What is the final verdict on President Barack Obama’s economic record?

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4 November
16:20
November
2016

He righted a sinking ship at the start of his first term. You go all the way back to the 2008... not just recession, far worse than that. Coming in, providing the confidence that America wasn’t going to go into a depression, pushing through the stimulus package, getting out of the immediate crisis in the financial and banking system, that’s a huge achievement. We now know that we should have seen it coming, that the entire foundations of the global financial system were on very shaky timbers, but everyone had blinded themselves to that or talked it away, so when it hit, towards the end of the Bush administration, it hit so quickly, and the Bush administration was frankly hapless.

Since then, if you look at the measures we usually look at, for example employment, inflation rate, he’s been pretty steady. The US has had a long period of gradual economic growth, there’s been a recovery in jobs, it has come out of recession, inflation is still very low, the stock market continues to rise, and that’s all very solid.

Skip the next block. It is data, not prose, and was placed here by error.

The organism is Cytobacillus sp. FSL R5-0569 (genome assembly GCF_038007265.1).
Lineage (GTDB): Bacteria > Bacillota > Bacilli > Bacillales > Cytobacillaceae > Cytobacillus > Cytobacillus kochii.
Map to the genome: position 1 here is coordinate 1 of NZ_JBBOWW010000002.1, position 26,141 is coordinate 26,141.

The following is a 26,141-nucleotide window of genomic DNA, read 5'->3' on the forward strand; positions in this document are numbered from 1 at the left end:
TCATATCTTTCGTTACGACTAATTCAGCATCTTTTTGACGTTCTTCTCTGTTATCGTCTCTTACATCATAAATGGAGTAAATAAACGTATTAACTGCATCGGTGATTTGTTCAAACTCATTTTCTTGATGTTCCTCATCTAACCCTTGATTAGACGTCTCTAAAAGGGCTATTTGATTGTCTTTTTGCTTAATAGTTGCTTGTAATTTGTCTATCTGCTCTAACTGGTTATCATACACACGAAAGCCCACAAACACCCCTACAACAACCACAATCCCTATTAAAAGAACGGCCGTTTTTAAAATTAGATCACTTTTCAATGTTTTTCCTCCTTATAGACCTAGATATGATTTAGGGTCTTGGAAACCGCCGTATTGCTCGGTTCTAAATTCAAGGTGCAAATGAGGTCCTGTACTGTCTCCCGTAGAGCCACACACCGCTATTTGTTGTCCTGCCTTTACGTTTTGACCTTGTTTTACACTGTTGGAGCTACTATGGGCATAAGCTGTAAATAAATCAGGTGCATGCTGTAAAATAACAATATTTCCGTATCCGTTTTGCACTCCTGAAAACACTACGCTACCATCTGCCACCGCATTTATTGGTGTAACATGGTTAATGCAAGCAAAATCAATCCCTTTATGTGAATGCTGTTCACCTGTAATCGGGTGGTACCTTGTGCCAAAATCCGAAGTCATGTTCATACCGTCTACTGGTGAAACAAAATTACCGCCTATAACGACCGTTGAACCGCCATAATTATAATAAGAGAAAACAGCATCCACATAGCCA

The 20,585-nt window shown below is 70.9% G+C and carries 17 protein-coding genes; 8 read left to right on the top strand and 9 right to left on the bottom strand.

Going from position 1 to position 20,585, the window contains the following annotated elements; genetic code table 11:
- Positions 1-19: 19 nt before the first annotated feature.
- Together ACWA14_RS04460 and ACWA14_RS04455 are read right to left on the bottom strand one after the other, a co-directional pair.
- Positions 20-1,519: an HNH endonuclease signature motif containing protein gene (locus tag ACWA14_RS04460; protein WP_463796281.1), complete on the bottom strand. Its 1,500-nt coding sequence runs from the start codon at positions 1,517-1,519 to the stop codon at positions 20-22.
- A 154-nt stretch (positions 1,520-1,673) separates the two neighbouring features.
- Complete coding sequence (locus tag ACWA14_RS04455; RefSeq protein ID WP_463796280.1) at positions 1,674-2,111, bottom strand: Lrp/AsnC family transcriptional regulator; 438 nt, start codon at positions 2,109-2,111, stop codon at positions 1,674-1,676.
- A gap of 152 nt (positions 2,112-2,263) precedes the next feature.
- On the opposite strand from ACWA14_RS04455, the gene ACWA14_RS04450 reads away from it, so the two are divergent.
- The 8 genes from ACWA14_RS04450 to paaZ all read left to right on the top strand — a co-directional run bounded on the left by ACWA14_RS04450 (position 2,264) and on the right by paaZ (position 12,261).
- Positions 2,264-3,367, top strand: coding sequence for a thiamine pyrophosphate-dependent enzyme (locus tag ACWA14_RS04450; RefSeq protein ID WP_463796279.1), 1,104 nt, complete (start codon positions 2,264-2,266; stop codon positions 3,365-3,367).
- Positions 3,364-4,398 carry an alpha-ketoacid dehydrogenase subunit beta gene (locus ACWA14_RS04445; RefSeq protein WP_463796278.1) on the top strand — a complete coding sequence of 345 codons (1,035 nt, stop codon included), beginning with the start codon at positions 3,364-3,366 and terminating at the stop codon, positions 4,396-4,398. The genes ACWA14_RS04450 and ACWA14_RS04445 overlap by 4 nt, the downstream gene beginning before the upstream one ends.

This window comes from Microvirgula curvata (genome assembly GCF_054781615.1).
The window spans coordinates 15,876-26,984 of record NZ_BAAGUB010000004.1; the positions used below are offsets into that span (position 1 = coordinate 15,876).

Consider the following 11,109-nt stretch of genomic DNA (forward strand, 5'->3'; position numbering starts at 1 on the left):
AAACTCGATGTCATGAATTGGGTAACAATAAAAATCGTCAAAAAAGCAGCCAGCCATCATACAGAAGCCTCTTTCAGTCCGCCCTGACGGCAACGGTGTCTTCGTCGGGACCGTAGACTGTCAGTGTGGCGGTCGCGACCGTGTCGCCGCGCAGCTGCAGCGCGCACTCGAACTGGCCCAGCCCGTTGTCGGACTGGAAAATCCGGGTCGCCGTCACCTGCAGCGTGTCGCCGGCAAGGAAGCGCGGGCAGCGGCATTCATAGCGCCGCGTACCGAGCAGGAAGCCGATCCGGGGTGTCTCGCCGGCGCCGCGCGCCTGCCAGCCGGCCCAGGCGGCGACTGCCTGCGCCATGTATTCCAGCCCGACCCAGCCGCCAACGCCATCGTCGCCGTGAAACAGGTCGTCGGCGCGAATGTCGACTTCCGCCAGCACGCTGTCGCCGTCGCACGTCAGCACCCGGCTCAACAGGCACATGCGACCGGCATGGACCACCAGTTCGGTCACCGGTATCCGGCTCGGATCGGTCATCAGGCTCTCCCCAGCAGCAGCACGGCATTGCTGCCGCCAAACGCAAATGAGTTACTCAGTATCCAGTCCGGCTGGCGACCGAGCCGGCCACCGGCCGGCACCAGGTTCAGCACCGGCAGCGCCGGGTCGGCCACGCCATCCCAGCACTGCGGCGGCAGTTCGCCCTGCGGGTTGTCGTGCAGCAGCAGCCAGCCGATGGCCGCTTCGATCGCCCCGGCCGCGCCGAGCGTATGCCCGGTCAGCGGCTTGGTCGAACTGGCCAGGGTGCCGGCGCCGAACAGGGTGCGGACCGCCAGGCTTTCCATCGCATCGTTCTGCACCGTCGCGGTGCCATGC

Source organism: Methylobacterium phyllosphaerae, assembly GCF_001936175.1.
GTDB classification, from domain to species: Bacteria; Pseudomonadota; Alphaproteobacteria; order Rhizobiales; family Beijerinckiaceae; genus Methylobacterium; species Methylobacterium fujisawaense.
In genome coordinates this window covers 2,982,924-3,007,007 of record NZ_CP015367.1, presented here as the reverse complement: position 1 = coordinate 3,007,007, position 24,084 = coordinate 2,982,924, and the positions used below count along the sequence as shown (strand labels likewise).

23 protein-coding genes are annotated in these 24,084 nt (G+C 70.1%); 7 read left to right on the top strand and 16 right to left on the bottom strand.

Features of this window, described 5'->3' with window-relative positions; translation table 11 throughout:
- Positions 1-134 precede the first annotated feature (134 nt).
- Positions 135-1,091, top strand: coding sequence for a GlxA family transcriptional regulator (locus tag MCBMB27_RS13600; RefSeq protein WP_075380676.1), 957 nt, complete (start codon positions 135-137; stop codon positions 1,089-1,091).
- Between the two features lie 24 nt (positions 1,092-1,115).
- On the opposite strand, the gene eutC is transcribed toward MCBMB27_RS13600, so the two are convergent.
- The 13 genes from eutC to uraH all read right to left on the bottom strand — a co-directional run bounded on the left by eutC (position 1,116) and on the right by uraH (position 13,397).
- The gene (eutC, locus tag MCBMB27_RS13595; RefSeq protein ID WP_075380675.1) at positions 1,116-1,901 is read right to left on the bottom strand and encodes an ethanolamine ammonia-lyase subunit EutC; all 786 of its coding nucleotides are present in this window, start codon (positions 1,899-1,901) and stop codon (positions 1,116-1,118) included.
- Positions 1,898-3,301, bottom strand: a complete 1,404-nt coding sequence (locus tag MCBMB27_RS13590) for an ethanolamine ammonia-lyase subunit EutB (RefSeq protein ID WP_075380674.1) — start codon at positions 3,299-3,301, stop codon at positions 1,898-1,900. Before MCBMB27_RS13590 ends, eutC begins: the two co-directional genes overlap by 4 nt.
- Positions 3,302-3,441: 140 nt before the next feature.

All that said, there are issues around the economy. Obamacare has still not dealt with the related problems of an American healthcare system which is still far too expensive and does not provide for all citizens, or reisdents. And there’s this intangible, which is that a lot of people don’t feel like they’re better off.

Since the 1980s, there has been a rise in income disparity between the wealthiest and poorest, largely because of the policies of the Reagan administration, which simply slashed taxes on the people at the top end. America really hasn’t dealt with that income disparity issue for a generation, because it would force very tough policies on taxes, for example. It has not dealt with changes in trade and investment in a global market, which is why you get so much backlash, which Trump has seized upon, against trade agreements.

So you can’t call Obama’s administration a real boom period, like we had under Bill Clinton in the 1990s, coming out of the end of Cold War, but when Obama came into office in 2009, he quite rightly said that the Bush administration had been like a group of boys that had been partying for eight years, so it was a question of coming into a relatively wrecked house and trying to rebuild it.

So Obama put out the fire, but does that mean the structure is completely rebuilt? Well, no, but that’s not purely an American issue. We’re looking at a global economy which is retrenching for a number of reasons, and that’s going to last not just beyond Obama but beyond the next presidency. This is a generational issue.

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